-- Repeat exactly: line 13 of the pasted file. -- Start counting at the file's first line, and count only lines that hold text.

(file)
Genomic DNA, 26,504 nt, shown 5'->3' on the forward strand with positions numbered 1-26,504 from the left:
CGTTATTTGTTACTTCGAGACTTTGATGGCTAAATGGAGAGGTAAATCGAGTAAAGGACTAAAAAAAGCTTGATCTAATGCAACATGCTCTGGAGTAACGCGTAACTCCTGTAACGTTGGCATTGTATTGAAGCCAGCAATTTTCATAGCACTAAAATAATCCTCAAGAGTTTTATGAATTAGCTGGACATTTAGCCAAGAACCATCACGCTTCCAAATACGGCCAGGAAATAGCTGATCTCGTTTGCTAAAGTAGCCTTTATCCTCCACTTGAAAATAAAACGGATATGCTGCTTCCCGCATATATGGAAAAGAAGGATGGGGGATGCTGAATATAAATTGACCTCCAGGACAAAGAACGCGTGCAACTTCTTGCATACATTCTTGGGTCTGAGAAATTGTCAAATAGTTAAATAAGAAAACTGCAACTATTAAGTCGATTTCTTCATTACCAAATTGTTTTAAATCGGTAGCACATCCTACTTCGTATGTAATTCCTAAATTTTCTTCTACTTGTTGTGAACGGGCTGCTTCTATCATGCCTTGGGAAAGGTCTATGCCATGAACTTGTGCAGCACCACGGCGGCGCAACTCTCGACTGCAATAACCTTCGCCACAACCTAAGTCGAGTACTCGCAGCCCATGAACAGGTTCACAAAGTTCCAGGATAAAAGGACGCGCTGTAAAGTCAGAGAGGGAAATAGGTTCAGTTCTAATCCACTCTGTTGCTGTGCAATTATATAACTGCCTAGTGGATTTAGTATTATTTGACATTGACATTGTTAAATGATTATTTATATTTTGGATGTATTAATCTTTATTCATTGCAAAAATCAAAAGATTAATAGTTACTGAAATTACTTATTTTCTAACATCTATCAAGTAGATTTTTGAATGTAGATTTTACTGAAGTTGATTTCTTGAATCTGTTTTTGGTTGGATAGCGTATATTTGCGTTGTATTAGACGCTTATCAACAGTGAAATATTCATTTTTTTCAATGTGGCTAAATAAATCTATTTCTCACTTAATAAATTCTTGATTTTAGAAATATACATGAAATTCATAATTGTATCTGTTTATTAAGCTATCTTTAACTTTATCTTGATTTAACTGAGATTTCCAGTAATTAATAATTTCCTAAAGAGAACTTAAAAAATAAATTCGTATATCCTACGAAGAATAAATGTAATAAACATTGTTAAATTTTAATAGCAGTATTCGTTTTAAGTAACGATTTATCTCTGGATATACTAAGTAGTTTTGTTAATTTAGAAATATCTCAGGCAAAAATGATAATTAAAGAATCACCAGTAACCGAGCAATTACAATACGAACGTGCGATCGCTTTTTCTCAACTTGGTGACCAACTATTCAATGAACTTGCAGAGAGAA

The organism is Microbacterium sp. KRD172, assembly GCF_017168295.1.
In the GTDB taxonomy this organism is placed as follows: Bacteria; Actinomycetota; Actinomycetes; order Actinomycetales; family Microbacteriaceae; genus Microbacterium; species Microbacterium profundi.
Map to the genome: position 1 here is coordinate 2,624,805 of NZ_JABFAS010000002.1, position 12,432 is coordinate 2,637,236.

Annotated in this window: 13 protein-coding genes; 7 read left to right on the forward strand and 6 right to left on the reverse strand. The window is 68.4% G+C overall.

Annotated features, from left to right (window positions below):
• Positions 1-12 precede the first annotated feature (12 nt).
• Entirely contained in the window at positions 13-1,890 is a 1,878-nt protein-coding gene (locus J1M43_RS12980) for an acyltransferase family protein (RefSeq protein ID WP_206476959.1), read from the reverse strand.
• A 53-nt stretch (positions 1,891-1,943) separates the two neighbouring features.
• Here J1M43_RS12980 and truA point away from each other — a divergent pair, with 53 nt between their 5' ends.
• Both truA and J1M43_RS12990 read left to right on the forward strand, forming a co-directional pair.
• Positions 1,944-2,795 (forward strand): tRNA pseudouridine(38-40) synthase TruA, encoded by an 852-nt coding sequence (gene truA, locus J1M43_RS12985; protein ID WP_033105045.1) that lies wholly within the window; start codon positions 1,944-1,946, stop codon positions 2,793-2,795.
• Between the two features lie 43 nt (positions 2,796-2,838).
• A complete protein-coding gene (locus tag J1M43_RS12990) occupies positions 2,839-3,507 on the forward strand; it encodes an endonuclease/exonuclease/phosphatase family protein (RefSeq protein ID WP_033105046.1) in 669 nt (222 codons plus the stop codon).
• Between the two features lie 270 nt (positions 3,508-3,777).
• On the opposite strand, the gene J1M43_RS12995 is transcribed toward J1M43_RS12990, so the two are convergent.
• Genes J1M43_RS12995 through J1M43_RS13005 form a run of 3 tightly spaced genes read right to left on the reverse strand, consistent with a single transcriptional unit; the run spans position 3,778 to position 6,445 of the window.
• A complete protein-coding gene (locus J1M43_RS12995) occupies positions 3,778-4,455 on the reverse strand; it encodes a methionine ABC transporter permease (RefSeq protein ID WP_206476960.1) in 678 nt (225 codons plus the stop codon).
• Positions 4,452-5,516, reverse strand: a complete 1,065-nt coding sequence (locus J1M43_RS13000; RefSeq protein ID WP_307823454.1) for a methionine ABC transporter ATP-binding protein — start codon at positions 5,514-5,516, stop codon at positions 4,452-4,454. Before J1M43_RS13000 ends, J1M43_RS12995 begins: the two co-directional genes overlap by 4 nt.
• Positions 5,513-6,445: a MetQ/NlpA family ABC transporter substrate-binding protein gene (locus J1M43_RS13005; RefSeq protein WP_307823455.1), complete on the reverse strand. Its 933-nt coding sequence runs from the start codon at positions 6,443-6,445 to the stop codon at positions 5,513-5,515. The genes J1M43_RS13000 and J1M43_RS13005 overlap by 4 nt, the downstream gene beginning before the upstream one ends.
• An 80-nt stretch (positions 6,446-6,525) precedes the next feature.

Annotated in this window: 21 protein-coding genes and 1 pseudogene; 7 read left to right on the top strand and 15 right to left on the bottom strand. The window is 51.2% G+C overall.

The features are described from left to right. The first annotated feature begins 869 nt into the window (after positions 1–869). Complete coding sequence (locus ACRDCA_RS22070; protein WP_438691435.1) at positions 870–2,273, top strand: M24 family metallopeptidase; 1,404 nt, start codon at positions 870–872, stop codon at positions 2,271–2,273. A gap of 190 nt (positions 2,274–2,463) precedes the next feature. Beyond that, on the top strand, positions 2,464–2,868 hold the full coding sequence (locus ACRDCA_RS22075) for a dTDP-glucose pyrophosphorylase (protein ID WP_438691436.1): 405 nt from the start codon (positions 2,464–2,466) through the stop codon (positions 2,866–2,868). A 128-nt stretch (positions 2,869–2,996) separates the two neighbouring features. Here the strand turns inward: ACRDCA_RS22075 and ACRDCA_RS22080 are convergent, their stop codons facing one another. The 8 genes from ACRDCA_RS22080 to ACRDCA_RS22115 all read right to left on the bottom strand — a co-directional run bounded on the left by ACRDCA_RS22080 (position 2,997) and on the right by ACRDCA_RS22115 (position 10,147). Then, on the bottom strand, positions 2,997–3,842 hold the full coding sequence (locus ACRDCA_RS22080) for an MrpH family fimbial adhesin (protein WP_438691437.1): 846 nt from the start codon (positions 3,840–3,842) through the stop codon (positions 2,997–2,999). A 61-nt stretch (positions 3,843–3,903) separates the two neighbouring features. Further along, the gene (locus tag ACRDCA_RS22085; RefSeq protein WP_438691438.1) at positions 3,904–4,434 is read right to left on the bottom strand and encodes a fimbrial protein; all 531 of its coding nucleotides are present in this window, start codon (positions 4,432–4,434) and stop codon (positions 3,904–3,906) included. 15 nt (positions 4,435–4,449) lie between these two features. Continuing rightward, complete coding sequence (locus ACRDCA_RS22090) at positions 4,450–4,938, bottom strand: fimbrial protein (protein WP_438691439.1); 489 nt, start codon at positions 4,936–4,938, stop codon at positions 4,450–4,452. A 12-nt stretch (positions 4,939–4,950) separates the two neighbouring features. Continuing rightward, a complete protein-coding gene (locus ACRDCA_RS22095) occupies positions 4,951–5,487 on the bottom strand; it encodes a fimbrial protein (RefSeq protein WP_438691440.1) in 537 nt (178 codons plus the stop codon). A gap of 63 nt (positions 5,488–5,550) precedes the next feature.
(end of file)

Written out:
• Positions 1,944-2,795 (forward strand): tRNA pseudouridine(38-40) synthase TruA, encoded by an 852-nt coding sequence (gene truA, locus J1M43_RS12985; protein ID WP_033105045.1) that lies wholly within the window; start codon positions 1,944-1,946, stop codon positions 2,793-2,795.